A group of migrants from Central America that prompted angry warnings by President Trump has reached Tijuana and plans to try to enter the country through the San Ysidro crossing beginning Sunday.
Trump and conservative media labeled the group a “caravan,” but it numbers less than 400 and is part of an annual effort by the advocacy group Pueblo sin Fronteras to help migrants flee drugs and violence in Central America.
According to media reports from Tijuana, shelters in the city’s Zona Norte neighborhood were filling and lawyers were offering workshops on U.S. asylum and immigration law.
Secretary of Homeland Security Kirstjen M. Nielsen said earlier this week that the migrants would be prosecuted if they make a fraudulent immigrant claim and suggested seeking asylum in Mexico instead.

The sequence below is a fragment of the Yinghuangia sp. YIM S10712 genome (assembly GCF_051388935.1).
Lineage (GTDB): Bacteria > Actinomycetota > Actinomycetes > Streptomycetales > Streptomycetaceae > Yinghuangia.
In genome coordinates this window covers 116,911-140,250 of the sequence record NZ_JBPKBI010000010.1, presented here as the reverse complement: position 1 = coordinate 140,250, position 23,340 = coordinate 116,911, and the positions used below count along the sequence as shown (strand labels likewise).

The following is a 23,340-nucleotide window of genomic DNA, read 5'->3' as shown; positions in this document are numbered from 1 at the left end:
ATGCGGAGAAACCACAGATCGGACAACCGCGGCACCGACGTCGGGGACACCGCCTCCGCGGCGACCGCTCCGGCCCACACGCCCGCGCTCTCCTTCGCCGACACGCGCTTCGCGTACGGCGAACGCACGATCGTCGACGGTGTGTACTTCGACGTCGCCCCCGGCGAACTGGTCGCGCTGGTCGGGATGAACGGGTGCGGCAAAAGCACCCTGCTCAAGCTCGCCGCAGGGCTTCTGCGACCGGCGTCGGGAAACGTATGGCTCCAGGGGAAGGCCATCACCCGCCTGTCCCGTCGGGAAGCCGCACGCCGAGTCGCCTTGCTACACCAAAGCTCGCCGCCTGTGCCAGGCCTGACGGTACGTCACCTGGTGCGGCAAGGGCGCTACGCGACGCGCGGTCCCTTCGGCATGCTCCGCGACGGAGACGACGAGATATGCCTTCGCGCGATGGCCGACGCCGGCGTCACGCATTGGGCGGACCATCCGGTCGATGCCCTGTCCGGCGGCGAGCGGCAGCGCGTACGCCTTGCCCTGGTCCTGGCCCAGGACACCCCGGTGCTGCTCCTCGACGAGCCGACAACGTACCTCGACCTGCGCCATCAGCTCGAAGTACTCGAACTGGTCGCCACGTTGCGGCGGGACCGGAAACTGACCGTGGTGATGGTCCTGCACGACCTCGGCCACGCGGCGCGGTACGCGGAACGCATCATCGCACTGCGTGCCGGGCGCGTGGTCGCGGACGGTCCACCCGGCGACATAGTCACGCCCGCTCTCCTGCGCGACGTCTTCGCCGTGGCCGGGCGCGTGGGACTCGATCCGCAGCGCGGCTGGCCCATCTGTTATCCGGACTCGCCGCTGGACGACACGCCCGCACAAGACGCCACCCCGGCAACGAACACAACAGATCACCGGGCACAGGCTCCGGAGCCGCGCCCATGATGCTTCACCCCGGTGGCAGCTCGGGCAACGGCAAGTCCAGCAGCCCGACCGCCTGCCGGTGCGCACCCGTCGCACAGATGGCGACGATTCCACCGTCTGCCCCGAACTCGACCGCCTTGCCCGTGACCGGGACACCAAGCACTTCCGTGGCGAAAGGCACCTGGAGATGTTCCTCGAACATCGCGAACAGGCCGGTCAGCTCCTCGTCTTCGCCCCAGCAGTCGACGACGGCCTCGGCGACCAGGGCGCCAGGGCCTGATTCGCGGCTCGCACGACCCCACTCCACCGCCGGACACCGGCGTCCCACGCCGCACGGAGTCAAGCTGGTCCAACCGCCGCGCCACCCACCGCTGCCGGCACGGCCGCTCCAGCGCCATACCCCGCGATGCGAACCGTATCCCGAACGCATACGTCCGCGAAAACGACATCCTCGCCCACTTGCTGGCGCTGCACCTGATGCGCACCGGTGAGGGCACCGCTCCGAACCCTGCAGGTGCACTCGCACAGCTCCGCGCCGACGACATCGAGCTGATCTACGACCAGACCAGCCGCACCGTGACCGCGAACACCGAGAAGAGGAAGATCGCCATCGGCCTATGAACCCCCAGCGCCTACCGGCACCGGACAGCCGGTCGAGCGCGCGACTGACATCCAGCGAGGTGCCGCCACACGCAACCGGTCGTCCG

“Individuals of the ‘caravan’ seeking asylum or other similar claims should seek protections in the first safe country they enter, including Mexico,” Nielsen said.
Pueblo sin Fronteras, which has organized an annual migration for the past 15 years, issued a statement saying this year’s group is fleeing ” institutionalized violence and insecurity in Central Ameria” and that “seeking asylum is not a crime.”
The so-called caravan prompted Trump to call up the National Guard to help secure the border. At one point during the controversy, the President tweeted, “The big Caravan of People from Honduras, now coming across Mexico and heading to our “Weak Laws” Border, had better be stopped before it gets there.”
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